Posts on a local social networking website forum referred to a 'noticeably high presence of police' in Culcheth in the past few days.

'It's almost as if there was an anticipation of something going to happen last night,' one person wrote.

There was also speculation that the shooting may have arisen from an attempted robbery of a village shop.

The Co-op store was the scene of a recent robbery in which a machete was used.

Three men entered the Co-op on February 18 at 9.05pm with one of them carrying the weapon covered by a bag.

Cigarettes were taken from behind the counter and stuffed into a duvet before a male employee was punched in the face.

The robbers made off in a grey Audi on the A574 towards Glazebury before the vehicle was found abandoned nearby.

Earlier this week, Cheshire Constabulary issued CCTV stills of the balaclava-clad raiders inside the shop as they appealed for more information.

Cheshire police said yesterday: 'Police patrols have been increased in the area, and the community of Culcheth should be reassured that this is an isolated incident and there is no risk to the community as a whole.'

A GMP spokesman refused to comment on whether Grainger had been shot through the heart.

Three men appeared at Manchester Magistrates Court charged with conspiracy to commit robbery.

David Totton, 33, of Manchester; Joseph Travers, 27, of no fixed address; and Robert Rimmer, 26, of New Moston, were remanded to appear at Manchester Crown Court on March 19.


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PostPosted: Wed Mar 07, 2012 11:11 pm    Post subject: Reply with quote

There you go all sorted--sounds like the type of criminal who deserved a bullet to the chest. seems like you can get shot dead for not hearing a police command to stick your hands up and get out of a car. might not be the easiest thing to do if you have just been gassed.
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PostPosted: Thu Mar 08, 2012 7:26 am    Post subject: Reply with quote

My IPCC / CPS crystal ball foretells: "insufficient evidence".

Even when it's one of their own...


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PostPosted: Thu Mar 08, 2012 10:59 am    Post subject: Reply with quote

Police Oracle

Police shooting of Anthony Paul Grainger - No weapons found at scene

Date - 6th March 2012

Courtesy of - Ananova

An "initial visual search" inside a car in which a man was shot dead by police has failed to locate any weapons, the police watchdog has said.

Anthony Paul Grainger, from Bolton, died of a single gunshot wound to the chest after the car he was in was stopped in the village of Culcheth, Cheshire.

The vehicle was stopped on Saturday evening in what police described as a "pre-planned operation". Mr Grainger was shot by an armed officer.

The Independent Police Complaints Commission (IPCC) deployed investigators to the scene and took over the investigation following the shooting at around 7.20pm.

Initial evidence collected suggests two police firearms were discharged during the incident, the IPCC said.

However, a full ballistic examination needs to be undertaken on the recovered police weapons to confirm this.

At this stage it is known that one round was discharged by an officer carrying a Heckler and Koch MP5 carbine.

This passed through the car windscreen and struck Mr Grainger (36) while he was sitting in the driver's seat of a red Audi car.

Two Hatton rounds were discharged into the car's tyres by an officer carrying a shotgun in order to disable the vehicle.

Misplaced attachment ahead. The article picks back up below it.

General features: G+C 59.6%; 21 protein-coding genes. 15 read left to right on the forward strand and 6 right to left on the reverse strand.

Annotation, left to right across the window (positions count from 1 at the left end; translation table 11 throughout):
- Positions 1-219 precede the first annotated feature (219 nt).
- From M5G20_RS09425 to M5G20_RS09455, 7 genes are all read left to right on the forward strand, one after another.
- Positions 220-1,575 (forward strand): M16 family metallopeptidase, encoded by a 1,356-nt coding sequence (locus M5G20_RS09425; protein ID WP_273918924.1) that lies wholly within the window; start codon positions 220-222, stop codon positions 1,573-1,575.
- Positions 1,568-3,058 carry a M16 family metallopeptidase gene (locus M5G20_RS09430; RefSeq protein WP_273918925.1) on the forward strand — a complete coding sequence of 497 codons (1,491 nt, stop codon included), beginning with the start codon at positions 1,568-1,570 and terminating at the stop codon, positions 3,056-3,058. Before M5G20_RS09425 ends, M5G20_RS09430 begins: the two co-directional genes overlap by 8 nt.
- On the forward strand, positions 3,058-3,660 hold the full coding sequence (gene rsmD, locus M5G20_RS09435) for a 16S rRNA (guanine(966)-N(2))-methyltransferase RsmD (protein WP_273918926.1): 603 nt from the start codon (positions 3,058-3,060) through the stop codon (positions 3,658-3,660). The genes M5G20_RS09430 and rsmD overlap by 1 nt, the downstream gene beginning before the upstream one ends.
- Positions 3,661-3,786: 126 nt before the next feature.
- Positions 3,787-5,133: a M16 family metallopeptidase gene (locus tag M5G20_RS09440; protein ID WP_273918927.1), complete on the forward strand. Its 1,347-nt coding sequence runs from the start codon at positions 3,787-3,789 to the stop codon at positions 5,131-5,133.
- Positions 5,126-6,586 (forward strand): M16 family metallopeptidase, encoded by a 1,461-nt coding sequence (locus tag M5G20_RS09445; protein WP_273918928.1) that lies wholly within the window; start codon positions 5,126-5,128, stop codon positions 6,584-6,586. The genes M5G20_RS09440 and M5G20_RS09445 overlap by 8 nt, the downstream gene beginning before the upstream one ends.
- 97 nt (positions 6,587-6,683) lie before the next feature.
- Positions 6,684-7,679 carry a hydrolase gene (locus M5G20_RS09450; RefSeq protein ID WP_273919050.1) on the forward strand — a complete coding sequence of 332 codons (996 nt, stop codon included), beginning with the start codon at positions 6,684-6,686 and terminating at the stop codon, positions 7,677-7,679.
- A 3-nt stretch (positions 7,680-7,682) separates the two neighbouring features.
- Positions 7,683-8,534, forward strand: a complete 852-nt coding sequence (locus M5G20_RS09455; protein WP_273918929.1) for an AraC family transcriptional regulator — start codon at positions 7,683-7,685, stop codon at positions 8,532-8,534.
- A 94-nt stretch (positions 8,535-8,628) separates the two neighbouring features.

A CS canister was also deployed by hand into the vehicle by one of the firearms team.

An IPCC spokesman said: "Due to the presence of CS residue in the car, a full forensic examination has not yet been conducted to establish whether there are any weapons in the car.

"This will take place in a controlled environment in the next few days.

"An initial visual search inside the Audi, and a search of the immediate vicinity of the car, has not located any weapons."

Initial statements have been taken from the officer who fired the fatal shot, the officer who was carrying the shotgun and the firearms team leader.

House-to-house inquiries have also been conducted in the vicinity.

IPCC Commissioner Naseem Malik and the investigation team has met Mr Grainger's mother and partner to explain the role of the IPCC.

Ms Malik said: "My thoughts are with Mr Grainger's family and friends at what must be an incredibly difficult time for them.

"Our investigation into the actions of the officers at the scene, the planning and implementation of the police operation and the reason for the deployment and discharge of firearms is progressing.

"There is a great deal of work still to be done including forensic examinations, ballistic tests and interviews with a number of police officers.

"Investigators have identified some witnesses to events but I would urge anyone who has information about the incident to come forward to assist our investigation."

She added: "This is an independent investigation and we will examine thoroughly the whole incident and report our findings in due course."


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PostPosted: Fri Mar 09, 2012 6:36 pm    Post subject: Reply with quote

Quote:
An IPCC spokesman said: "Due to the presence of CS residue in the car, a full forensic examination has not yet been conducted to establish whether there are any weapons in the car.

"This will take place in a controlled environment in the next few days.


Is CS gas that dangerous? That why they spray it all over joe public?

If your going to carry out an armed robbery its highly unlikely that you are going to conceal a weapon that would require you to dismatle the vehicle to get it. !

A controlled environment could well be one where the searchers are all "controlled" by the powers that be in order to plant a weapon.

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PostPosted: Mon Mar 12, 2012 8:33 am    Post subject: Reply with quote